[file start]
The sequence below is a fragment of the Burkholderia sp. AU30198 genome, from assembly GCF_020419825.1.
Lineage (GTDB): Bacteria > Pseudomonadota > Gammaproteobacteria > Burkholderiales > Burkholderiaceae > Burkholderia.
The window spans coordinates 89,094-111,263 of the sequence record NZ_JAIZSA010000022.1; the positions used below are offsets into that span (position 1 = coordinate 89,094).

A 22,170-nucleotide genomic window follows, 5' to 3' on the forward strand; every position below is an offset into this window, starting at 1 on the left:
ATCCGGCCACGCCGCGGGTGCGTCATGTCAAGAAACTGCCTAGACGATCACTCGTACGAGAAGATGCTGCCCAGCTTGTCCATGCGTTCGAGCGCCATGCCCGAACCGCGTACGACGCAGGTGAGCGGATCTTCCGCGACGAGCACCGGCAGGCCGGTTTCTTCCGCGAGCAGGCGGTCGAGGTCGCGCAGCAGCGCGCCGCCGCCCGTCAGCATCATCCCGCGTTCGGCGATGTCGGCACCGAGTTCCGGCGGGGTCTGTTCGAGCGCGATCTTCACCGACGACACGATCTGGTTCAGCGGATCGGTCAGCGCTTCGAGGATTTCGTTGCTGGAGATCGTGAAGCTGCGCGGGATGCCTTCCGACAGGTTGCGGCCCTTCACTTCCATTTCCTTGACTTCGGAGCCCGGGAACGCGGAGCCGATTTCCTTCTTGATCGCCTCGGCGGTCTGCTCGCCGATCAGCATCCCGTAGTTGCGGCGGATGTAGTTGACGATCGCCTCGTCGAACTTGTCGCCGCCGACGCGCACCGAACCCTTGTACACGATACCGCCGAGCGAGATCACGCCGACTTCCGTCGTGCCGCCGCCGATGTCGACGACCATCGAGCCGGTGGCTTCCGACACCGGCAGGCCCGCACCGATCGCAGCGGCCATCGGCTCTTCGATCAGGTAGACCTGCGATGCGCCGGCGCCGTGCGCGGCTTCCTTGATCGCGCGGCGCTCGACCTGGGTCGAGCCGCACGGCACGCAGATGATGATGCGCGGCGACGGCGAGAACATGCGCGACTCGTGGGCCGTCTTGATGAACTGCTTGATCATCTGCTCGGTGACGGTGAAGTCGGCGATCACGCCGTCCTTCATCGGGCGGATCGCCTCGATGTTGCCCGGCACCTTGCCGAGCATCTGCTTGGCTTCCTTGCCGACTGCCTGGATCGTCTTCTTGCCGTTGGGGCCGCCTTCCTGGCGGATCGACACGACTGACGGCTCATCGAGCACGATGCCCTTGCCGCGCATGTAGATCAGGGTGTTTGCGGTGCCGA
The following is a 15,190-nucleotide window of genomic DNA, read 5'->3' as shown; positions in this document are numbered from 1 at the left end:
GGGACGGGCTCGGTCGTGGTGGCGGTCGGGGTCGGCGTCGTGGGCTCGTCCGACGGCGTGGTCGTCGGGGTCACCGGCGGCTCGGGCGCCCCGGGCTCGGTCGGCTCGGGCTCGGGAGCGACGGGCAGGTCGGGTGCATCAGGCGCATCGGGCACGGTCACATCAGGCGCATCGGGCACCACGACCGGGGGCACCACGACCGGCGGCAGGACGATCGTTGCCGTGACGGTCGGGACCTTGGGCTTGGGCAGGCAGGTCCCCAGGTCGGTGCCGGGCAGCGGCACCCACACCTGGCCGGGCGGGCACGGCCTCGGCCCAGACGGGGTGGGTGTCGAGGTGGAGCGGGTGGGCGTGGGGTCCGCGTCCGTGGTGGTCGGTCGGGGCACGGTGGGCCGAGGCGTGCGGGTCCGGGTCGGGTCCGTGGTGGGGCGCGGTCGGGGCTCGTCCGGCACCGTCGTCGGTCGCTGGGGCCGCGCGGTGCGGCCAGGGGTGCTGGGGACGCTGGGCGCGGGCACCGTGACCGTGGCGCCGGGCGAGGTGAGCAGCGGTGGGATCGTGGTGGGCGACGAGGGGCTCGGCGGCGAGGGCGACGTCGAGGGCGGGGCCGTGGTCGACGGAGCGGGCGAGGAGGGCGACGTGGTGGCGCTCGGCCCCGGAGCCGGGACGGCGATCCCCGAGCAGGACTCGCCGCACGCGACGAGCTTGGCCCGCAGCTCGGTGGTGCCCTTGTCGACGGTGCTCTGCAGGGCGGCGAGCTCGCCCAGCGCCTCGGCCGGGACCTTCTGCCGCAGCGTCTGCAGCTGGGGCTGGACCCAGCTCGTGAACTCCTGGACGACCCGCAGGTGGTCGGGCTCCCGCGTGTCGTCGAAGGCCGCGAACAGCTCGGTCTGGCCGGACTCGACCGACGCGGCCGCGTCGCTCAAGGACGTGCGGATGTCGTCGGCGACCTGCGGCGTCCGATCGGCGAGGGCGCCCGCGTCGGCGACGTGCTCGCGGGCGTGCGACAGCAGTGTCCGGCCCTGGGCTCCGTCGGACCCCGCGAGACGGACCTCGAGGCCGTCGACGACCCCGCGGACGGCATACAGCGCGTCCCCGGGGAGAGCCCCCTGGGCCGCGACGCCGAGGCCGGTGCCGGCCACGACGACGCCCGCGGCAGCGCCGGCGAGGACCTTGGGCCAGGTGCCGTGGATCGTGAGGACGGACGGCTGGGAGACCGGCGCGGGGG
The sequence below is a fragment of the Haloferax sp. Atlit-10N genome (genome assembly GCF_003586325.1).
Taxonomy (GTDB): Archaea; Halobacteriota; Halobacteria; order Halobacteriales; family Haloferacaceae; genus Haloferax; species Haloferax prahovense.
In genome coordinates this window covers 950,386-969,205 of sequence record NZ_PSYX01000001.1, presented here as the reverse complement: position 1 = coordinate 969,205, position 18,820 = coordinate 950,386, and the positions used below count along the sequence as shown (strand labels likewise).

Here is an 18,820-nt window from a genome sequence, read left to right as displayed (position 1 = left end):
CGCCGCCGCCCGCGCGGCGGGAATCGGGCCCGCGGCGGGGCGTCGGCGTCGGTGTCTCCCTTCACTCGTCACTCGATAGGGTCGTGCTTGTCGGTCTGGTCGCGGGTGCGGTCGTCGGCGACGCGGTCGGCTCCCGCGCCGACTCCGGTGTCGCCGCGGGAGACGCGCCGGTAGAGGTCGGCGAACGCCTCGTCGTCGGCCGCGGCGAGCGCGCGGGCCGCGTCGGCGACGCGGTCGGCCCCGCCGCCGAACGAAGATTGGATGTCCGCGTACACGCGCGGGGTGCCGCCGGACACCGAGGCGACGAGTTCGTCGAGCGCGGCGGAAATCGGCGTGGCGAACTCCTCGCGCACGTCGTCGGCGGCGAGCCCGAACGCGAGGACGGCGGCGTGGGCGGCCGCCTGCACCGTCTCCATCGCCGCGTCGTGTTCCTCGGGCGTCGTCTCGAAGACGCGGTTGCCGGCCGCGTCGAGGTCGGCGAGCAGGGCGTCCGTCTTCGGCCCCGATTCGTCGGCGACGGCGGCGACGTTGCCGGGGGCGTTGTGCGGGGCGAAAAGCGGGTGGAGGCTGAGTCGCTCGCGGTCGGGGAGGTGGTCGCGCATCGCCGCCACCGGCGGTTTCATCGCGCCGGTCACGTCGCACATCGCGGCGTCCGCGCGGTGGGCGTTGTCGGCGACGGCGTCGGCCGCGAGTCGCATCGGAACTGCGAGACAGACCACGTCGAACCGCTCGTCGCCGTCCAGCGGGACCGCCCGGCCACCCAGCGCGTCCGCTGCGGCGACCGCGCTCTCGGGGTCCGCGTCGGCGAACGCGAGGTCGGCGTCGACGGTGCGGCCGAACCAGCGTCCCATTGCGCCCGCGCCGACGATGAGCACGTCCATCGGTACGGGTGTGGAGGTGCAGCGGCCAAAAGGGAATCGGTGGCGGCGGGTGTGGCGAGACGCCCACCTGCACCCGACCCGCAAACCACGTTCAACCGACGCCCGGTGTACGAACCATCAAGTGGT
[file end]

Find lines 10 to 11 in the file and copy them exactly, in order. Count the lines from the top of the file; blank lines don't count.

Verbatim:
In genome coordinates this window covers 950,386-969,205 of sequence record NZ_PSYX01000001.1, presented here as the reverse complement: position 1 = coordinate 969,205, position 18,820 = coordinate 950,386, and the positions used below count along the sequence as shown (strand labels likewise).

Here is an 18,820-nt window from a genome sequence, read left to right as displayed (position 1 = left end):